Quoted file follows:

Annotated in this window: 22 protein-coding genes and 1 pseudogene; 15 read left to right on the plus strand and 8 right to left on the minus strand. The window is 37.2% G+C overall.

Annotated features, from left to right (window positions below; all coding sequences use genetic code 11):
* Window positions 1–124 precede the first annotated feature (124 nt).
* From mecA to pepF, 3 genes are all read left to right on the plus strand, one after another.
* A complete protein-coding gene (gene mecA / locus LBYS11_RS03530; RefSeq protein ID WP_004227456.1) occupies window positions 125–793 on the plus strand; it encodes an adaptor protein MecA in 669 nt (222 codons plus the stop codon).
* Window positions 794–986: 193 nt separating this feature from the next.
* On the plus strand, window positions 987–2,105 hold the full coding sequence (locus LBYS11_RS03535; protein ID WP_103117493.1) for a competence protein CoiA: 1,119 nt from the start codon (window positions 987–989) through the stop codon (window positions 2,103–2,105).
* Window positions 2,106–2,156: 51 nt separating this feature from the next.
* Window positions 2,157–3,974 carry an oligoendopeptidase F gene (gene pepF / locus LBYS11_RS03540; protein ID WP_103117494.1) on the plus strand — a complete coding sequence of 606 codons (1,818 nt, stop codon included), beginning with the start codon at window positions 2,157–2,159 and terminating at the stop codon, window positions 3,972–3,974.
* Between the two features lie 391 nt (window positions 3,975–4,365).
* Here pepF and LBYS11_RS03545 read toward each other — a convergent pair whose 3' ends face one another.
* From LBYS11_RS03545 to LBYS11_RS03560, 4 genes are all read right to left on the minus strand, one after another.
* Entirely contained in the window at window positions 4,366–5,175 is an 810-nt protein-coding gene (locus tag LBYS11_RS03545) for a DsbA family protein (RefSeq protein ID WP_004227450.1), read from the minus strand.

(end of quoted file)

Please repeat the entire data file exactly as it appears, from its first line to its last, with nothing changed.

Annotated in this window: 22 protein-coding genes and 1 pseudogene; 15 read left to right on the plus strand and 8 right to left on the minus strand. The window is 37.2% G+C overall.

Annotated features, from left to right (window positions below; all coding sequences use genetic code 11):
* Window positions 1–124 precede the first annotated feature (124 nt).
* From mecA to pepF, 3 genes are all read left to right on the plus strand, one after another.
* A complete protein-coding gene (gene mecA / locus LBYS11_RS03530; RefSeq protein ID WP_004227456.1) occupies window positions 125–793 on the plus strand; it encodes an adaptor protein MecA in 669 nt (222 codons plus the stop codon).
* Window positions 794–986: 193 nt separating this feature from the next.
* On the plus strand, window positions 987–2,105 hold the full coding sequence (locus LBYS11_RS03535; protein ID WP_103117493.1) for a competence protein CoiA: 1,119 nt from the start codon (window positions 987–989) through the stop codon (window positions 2,103–2,105).
* Window positions 2,106–2,156: 51 nt separating this feature from the next.
* Window positions 2,157–3,974 carry an oligoendopeptidase F gene (gene pepF / locus LBYS11_RS03540; protein ID WP_103117494.1) on the plus strand — a complete coding sequence of 606 codons (1,818 nt, stop codon included), beginning with the start codon at window positions 2,157–2,159 and terminating at the stop codon, window positions 3,972–3,974.
* Between the two features lie 391 nt (window positions 3,975–4,365).
* Here pepF and LBYS11_RS03545 read toward each other — a convergent pair whose 3' ends face one another.
* From LBYS11_RS03545 to LBYS11_RS03560, 4 genes are all read right to left on the minus strand, one after another.
* Entirely contained in the window at window positions 4,366–5,175 is an 810-nt protein-coding gene (locus tag LBYS11_RS03545) for a DsbA family protein (RefSeq protein ID WP_004227450.1), read from the minus strand.